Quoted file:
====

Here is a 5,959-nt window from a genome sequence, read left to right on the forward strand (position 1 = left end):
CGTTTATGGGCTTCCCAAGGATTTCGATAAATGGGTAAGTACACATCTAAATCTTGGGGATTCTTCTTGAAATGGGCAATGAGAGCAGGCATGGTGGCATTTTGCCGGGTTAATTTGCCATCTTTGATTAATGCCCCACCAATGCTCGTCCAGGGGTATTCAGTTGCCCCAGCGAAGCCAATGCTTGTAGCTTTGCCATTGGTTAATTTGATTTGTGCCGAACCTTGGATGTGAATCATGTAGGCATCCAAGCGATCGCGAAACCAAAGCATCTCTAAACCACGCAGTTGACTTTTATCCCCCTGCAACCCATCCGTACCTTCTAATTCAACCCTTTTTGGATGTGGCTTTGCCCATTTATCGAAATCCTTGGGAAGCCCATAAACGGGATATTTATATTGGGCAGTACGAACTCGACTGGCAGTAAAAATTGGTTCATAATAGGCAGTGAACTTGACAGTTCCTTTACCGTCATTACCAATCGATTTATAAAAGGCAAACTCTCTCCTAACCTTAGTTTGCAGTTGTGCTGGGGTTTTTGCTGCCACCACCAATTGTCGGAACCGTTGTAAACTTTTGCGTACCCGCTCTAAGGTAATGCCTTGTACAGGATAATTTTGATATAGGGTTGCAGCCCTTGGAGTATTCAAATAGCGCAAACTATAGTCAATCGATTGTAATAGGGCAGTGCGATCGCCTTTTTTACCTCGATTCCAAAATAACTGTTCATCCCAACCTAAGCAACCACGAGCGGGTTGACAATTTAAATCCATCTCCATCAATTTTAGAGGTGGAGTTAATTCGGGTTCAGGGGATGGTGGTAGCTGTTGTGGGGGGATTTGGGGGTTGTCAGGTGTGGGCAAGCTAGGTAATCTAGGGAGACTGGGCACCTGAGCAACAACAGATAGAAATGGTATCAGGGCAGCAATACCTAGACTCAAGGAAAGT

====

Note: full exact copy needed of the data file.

Here is a 5,959-nt window from a genome sequence, read left to right on the forward strand (position 1 = left end):
CGTTTATGGGCTTCCCAAGGATTTCGATAAATGGGTAAGTACACATCTAAATCTTGGGGATTCTTCTTGAAATGGGCAATGAGAGCAGGCATGGTGGCATTTTGCCGGGTTAATTTGCCATCTTTGATTAATGCCCCACCAATGCTCGTCCAGGGGTATTCAGTTGCCCCAGCGAAGCCAATGCTTGTAGCTTTGCCATTGGTTAATTTGATTTGTGCCGAACCTTGGATGTGAATCATGTAGGCATCCAAGCGATCGCGAAACCAAAGCATCTCTAAACCACGCAGTTGACTTTTATCCCCCTGCAACCCATCCGTACCTTCTAATTCAACCCTTTTTGGATGTGGCTTTGCCCATTTATCGAAATCCTTGGGAAGCCCATAAACGGGATATTTATATTGGGCAGTACGAACTCGACTGGCAGTAAAAATTGGTTCATAATAGGCAGTGAACTTGACAGTTCCTTTACCGTCATTACCAATCGATTTATAAAAGGCAAACTCTCTCCTAACCTTAGTTTGCAGTTGTGCTGGGGTTTTTGCTGCCACCACCAATTGTCGGAACCGTTGTAAACTTTTGCGTACCCGCTCTAAGGTAATGCCTTGTACAGGATAATTTTGATATAGGGTTGCAGCCCTTGGAGTATTCAAATAGCGCAAACTATAGTCAATCGATTGTAATAGGGCAGTGCGATCGCCTTTTTTACCTCGATTCCAAAATAACTGTTCATCCCAACCTAAGCAACCACGAGCGGGTTGACAATTTAAATCCATCTCCATCAATTTTAGAGGTGGAGTTAATTCGGGTTCAGGGGATGGTGGTAGCTGTTGTGGGGGGATTTGGGGGTTGTCAGGTGTGGGCAAGCTAGGTAATCTAGGGAGACTGGGCACCTGAGCAACAACAGATAGAAATGGTATCAGGGCAGCAATACCTAGACTCAAGGAAAGT